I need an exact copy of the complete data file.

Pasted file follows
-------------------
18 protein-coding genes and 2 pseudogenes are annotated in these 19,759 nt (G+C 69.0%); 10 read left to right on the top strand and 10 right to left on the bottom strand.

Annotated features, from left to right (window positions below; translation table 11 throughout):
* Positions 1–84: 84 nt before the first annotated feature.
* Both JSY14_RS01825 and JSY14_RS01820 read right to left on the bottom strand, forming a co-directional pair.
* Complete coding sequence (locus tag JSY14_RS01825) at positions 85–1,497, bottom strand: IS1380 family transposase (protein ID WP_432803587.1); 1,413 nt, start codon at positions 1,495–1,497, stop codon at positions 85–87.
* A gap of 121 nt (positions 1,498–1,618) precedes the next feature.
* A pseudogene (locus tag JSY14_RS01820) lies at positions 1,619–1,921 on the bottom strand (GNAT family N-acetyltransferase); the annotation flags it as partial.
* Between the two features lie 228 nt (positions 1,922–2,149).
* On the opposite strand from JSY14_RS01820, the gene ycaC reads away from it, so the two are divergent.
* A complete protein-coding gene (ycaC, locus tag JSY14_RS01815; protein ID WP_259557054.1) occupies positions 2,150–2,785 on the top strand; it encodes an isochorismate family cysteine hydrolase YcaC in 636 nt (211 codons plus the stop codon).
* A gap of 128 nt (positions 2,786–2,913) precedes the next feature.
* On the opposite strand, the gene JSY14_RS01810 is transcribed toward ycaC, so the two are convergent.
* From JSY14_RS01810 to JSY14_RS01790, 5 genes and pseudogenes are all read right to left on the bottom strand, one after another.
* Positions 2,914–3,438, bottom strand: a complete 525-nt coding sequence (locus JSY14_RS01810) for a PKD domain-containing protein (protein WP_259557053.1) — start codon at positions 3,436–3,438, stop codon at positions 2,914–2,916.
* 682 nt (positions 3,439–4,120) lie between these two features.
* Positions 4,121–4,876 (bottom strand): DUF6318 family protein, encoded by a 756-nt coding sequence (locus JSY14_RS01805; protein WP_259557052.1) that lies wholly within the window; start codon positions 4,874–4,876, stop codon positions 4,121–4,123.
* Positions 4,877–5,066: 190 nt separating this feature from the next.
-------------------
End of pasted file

18 protein-coding genes and 2 pseudogenes are annotated in these 19,759 nt (G+C 69.0%); 10 read left to right on the top strand and 10 right to left on the bottom strand.

Annotated features, from left to right (window positions below; translation table 11 throughout):
* Positions 1–84: 84 nt before the first annotated feature.
* Both JSY14_RS01825 and JSY14_RS01820 read right to left on the bottom strand, forming a co-directional pair.
* Complete coding sequence (locus tag JSY14_RS01825) at positions 85–1,497, bottom strand: IS1380 family transposase (protein ID WP_432803587.1); 1,413 nt, start codon at positions 1,495–1,497, stop codon at positions 85–87.
* A gap of 121 nt (positions 1,498–1,618) precedes the next feature.
* A pseudogene (locus tag JSY14_RS01820) lies at positions 1,619–1,921 on the bottom strand (GNAT family N-acetyltransferase); the annotation flags it as partial.
* Between the two features lie 228 nt (positions 1,922–2,149).
* On the opposite strand from JSY14_RS01820, the gene ycaC reads away from it, so the two are divergent.
* A complete protein-coding gene (ycaC, locus tag JSY14_RS01815; protein ID WP_259557054.1) occupies positions 2,150–2,785 on the top strand; it encodes an isochorismate family cysteine hydrolase YcaC in 636 nt (211 codons plus the stop codon).
* A gap of 128 nt (positions 2,786–2,913) precedes the next feature.
* On the opposite strand, the gene JSY14_RS01810 is transcribed toward ycaC, so the two are convergent.
* From JSY14_RS01810 to JSY14_RS01790, 5 genes and pseudogenes are all read right to left on the bottom strand, one after another.
* Positions 2,914–3,438, bottom strand: a complete 525-nt coding sequence (locus JSY14_RS01810) for a PKD domain-containing protein (protein WP_259557053.1) — start codon at positions 3,436–3,438, stop codon at positions 2,914–2,916.
* 682 nt (positions 3,439–4,120) lie between these two features.
* Positions 4,121–4,876 (bottom strand): DUF6318 family protein, encoded by a 756-nt coding sequence (locus JSY14_RS01805; protein WP_259557052.1) that lies wholly within the window; start codon positions 4,874–4,876, stop codon positions 4,121–4,123.
* Positions 4,877–5,066: 190 nt separating this feature from the next.